Week 3: The Promise and Perils of Research Assessment and Implications for Mode 2 Knowledge

As noted in my tweet yesterday, this week’s topic is the efforts by the UK to assess the quality of its academic research base.  Paul Jump’s article in the Times Higher offers a wonderful introduction to the history and evolution of research assessment efforts in the UK up through to the current Research Excellence Framework. Please think about whether something like this could or should happen in your own country and whether the benefits of such activities outweigh their costs and whether their current format is better than previous incarnations.  Some other questions to consider include:

  • How effective is the current approach?
  • What impact do such assessments have on academic researchers? What are the forces that would be aligned for and against research assessments?
  • Do the transactions costs imposed on the scientific community in undertaking such an assessment outweigh their benefits?
  • What are the implications for Mode 2 knowledge generation? Will assessment focused on ‘impact’ necessarily lead to more impact?

Impact has been one of the key elements of the Research Excellence Framework and, arguably, the main difference from all previous assessments.  Sir Andrew Witty, the CEO of GlaxoSmithKline, has just released a new report on Releasing a British Invention Revolution, which was commissioned by the Department for Business, Innovation & Skills.  The report is worth reviewing in any case, but on this specific question, impact was viewed as essential and an elements that should rise in future assessments (interestingly he raises these issues in the discussion on SMEs).

Another key concern if whether the REF threatens academic independence and places increased pressure on academics? In a survey by the union UCU, 4% of academics and, in particular, ‘more than 10 per cent of academics at eight UK universities’ have been ‘threatened with redundancy’ according to THE.

As a word of warning: always consider the source and reliability of the data that underpins policy arguments.  ‘Convenience’ samples should, as a general rule, not be trusted.  Although the survey was nominally open to non-union academics, UCU is obviously better placed to encourage its own union members to participate.  One might expect union members to be more sceptical of the REF than others.  Further, only a fraction of academics aware of the survey responded, and one might again expect that those who responded to a survey on the REF would feel more threatened.  In general, one should beware of surveys which claim many thousands of responses.  The implication that a survey with 7500 responses is credible is deeply misleading. There are 180,000+ academics at UK higher education institutions.  So is a sample of 4% of all UK academics useful? A properly representative random sample of 1000-2000 academics would be expected to have a margin of error 2-3% (the same is true for a UK population of 60,000,000!) and we would be able to draw credible inferences from the results of such a random sample.  The problem is that this was nothing like a random sample and there is no reason to believe any of the numbers in the survey.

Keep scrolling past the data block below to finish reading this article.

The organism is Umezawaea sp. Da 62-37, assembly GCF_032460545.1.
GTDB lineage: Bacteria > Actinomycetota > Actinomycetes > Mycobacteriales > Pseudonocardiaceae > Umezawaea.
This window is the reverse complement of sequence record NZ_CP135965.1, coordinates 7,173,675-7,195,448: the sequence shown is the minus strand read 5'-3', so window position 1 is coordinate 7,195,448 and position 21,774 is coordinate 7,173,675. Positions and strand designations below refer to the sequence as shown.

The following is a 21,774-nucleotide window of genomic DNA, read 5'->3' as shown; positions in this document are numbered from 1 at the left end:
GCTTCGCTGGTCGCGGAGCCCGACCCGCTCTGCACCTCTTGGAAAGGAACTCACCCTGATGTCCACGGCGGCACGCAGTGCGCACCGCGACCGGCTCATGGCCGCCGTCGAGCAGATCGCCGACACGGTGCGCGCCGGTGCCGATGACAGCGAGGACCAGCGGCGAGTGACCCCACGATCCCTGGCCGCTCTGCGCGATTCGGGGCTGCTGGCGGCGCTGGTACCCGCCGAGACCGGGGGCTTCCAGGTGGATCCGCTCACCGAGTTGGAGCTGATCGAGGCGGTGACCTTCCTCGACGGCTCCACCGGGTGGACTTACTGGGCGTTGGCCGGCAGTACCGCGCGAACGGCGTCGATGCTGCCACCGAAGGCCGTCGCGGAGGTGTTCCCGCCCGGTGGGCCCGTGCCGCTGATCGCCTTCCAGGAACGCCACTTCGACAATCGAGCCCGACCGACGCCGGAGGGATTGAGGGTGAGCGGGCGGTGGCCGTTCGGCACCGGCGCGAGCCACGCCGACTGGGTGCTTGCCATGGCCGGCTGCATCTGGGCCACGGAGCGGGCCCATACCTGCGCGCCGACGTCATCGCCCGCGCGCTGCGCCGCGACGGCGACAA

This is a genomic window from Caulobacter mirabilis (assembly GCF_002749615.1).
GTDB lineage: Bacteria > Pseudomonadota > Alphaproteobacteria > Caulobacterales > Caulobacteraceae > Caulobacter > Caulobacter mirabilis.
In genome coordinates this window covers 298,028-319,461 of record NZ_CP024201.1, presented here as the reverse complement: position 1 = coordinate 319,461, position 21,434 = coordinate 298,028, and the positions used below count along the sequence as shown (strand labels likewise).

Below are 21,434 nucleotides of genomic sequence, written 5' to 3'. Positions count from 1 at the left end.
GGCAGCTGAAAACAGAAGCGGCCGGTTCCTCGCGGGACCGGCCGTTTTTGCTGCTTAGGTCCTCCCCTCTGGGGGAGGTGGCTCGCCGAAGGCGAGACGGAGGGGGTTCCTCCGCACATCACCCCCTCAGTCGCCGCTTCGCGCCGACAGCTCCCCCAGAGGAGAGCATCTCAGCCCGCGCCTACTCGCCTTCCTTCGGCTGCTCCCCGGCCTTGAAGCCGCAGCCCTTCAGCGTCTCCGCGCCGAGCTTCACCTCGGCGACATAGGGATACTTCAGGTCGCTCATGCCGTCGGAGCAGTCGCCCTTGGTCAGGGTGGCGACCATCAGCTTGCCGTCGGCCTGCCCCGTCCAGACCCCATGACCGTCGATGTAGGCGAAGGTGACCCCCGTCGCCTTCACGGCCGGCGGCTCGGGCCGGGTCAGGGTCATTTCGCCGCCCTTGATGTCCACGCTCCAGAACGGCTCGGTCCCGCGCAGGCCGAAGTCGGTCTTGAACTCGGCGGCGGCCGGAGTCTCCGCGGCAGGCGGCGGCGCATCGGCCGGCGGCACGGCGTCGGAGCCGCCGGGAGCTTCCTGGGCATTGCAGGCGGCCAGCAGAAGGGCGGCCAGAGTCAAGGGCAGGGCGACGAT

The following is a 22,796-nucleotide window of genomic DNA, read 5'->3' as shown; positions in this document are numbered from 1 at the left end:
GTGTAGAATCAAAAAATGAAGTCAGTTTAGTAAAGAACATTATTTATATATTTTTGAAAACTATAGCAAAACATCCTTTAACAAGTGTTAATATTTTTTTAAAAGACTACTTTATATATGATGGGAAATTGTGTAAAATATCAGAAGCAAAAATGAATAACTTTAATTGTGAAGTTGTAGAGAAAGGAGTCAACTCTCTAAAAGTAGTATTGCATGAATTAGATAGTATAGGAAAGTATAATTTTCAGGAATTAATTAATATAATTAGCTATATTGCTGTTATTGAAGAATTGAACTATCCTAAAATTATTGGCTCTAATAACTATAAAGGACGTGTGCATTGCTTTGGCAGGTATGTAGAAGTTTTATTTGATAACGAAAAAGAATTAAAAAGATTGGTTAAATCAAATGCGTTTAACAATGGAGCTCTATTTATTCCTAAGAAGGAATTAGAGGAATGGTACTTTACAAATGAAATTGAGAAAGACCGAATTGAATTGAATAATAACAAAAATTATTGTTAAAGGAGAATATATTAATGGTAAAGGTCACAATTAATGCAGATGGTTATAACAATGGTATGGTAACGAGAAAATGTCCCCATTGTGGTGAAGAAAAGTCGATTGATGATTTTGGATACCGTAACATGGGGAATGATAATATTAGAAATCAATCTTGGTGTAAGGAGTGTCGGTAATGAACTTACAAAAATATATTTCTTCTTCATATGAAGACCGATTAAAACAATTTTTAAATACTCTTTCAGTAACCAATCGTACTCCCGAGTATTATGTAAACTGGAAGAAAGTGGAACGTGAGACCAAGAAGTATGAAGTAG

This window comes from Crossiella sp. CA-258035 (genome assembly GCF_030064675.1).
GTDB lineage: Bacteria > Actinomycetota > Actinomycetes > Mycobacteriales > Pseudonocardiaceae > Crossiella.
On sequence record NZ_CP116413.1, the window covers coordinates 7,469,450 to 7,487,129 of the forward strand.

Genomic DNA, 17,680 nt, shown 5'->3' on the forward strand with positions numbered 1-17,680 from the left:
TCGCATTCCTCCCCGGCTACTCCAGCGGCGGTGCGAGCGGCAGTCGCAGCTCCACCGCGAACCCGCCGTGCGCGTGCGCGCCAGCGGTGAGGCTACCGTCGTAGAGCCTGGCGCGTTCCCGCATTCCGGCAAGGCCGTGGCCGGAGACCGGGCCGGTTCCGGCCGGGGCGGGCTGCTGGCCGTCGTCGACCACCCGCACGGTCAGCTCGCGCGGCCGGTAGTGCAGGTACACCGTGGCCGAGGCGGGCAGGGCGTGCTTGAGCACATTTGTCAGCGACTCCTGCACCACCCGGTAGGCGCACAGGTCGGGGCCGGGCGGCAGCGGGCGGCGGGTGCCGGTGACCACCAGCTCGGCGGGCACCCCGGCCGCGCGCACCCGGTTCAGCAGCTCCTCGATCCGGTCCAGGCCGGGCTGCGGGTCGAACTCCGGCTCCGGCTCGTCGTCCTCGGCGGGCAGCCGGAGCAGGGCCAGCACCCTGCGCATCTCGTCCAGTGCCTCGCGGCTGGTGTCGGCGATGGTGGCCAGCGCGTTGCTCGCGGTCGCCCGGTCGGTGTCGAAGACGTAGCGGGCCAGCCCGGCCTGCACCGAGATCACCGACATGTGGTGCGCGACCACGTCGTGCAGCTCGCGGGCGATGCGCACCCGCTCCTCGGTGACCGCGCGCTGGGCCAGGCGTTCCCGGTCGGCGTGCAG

Regardless of the lack of representativeness of the survey and the problems drawing inferences about University X or Y, the survey does at least demonstrate that a some unknown minority of academics do have serious fears about the impact of the REF on their careers. In some departments and universities, this has become extremely contentious, as illustrated by the case of the History Department at Lancaster University.

Finally, there are inevitably concerns that, however much it might be claimed otherwise, interdisciplinarity will always be disadvantaged in a framework centred around disciplines (or Units of Assessment as known in the REF).   In so doing, the REF can be seen as undermining Mode 2 knowledge generation activities and encouraging more traditional silo approaches.  On the other hand, one might expect Mode 2 knowledge generation activities to create the sort of impact that the REF seeks to encourage.  In a recent speech on Universities and the Poorest Billion by our Vice-Chancellor, Professor Sir Leszek Borysiewicz, he acknowledges the concerns of many academics with regard to undertaking such Mode 2 activities, but leaves little doubt as to where he comes down in this debate:

But our academics need structural support and they must believe that the University is itself committed such that it recognises their activity as core to the mission. Academics worry whether exercises such as the Research Assessment Exercise in Australia or REF in the UK would be unsympathetic – which inherently they are not! However, putting it bluntly, if saving lives interferes with research assessment models, then which one needs to compromise?

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